- Declutter your house: With all the entertaining you will be doing, you might already be on a decluttering spree. But it provides more advantages than a clean house. Set the stuff you don’t want aside and drop it off at a Goodwill or similar organization to get a tax break by claiming the donations.
- Open a college savings plan: With college costs rising every year, any savings is better than none. Open a college savings plan and contribute as much as you can. As a bonus, you can share the college savings plan information with the grandparents so they can contribute to it as well. As of 2014, 34 states and the District of Columbia offer state tax deductions for contributions to a qualified 529 plan.
- Review the benefits you get via your employer: It is probably open enrollment season for many employers. Now is a good time to check out your HR website to see all of the discounts and savings you are eligible for (other than the major health insurance and retirement benefits). For example, if you are eligible for free gym access, that is something you can eliminate from your budget. Make a list of all the discounts that you can use and put it next to your computer so it’s easy to check throughout the year.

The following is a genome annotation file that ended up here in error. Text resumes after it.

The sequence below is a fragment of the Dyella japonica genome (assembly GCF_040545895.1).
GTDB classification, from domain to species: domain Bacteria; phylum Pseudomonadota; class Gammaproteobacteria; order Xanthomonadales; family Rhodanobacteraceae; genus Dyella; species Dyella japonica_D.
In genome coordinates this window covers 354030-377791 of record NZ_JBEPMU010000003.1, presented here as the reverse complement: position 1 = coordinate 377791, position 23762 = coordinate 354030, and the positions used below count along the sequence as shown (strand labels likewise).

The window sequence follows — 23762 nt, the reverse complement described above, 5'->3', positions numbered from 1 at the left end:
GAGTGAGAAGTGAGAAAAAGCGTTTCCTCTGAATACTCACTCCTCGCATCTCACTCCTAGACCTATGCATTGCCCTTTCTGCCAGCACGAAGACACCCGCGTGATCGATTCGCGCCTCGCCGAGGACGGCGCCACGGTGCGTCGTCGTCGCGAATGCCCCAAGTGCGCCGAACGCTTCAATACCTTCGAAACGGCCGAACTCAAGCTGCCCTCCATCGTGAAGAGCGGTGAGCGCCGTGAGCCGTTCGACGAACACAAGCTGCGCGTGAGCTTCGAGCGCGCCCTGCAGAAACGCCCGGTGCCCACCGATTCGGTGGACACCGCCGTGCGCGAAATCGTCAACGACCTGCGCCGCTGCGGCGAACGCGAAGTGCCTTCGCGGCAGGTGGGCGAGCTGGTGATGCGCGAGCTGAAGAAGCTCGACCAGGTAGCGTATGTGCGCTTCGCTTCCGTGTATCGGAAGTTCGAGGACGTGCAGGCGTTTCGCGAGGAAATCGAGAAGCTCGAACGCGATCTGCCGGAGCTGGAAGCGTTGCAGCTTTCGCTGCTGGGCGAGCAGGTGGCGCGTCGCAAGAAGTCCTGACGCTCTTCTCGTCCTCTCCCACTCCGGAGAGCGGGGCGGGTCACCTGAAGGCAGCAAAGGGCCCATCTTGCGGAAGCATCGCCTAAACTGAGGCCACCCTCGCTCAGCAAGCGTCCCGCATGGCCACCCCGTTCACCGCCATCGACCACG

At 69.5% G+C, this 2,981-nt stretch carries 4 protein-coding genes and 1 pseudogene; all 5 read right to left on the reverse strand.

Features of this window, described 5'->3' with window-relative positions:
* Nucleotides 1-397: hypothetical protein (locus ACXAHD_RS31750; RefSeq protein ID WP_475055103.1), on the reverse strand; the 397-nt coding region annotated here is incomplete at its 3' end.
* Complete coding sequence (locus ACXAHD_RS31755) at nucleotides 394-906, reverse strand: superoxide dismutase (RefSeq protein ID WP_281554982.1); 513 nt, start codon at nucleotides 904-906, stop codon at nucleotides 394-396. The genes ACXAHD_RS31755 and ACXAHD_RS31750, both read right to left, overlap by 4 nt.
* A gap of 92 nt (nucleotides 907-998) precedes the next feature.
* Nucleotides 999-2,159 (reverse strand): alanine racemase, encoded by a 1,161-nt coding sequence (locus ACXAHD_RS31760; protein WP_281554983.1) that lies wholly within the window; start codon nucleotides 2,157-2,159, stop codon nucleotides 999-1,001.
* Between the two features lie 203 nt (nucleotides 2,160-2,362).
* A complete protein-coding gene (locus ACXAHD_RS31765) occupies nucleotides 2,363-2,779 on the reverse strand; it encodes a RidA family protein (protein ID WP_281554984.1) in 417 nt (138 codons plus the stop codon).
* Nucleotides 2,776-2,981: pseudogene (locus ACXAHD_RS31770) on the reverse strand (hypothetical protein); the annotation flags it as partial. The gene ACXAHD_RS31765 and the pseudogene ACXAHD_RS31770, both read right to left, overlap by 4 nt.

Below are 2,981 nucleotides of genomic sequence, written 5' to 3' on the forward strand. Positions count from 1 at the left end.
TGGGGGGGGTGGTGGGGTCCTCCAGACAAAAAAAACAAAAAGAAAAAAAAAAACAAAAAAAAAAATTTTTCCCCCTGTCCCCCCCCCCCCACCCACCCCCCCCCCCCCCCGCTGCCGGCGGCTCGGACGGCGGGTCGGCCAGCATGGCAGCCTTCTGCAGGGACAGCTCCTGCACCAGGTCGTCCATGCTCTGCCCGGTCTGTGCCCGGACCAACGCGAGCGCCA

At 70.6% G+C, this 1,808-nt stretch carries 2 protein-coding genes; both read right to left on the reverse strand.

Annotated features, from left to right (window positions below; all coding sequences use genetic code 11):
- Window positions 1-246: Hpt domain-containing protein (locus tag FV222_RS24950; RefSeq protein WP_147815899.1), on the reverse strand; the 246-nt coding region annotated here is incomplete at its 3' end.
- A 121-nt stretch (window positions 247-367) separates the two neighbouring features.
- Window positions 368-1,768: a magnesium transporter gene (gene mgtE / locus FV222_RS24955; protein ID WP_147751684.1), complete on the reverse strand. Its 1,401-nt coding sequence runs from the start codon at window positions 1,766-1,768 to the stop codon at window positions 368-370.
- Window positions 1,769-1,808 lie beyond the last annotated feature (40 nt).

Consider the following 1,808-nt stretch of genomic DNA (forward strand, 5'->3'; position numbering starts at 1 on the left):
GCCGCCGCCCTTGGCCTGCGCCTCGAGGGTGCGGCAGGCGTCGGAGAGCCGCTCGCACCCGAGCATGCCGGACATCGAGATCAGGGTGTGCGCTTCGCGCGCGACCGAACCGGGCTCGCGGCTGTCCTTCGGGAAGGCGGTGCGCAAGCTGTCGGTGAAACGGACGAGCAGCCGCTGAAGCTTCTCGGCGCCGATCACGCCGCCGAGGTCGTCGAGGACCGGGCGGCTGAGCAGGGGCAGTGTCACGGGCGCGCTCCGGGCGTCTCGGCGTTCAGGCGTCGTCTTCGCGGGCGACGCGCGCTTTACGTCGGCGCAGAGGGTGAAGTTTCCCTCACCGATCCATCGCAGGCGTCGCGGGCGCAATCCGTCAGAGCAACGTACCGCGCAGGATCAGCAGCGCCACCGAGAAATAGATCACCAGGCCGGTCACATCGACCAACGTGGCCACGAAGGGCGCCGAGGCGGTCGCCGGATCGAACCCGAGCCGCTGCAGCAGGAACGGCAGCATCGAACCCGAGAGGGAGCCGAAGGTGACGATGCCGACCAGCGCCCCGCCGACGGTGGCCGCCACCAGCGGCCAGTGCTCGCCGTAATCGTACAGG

- Review your health insurance plan and your 2014 health spending: Open enrollment season is also the best time to review this year’s health spending. How much did you have to pay out of pocket? Is there a plan that will better suit your needs? What are the limits of your current plan? Have you taken advantage of those limits and fulfilled all of your medical needs? For example, you might be eligible for an extra pair of glasses before the year ends. Based on the review and your new plan, also see if you are eligible for a Flexible Spending Account. Figure out how much money you can set aside every month for your next year’s needs. If you are hoping to get insurance via the Healthcare.gov open marketplace, the open enrollment started on November 15.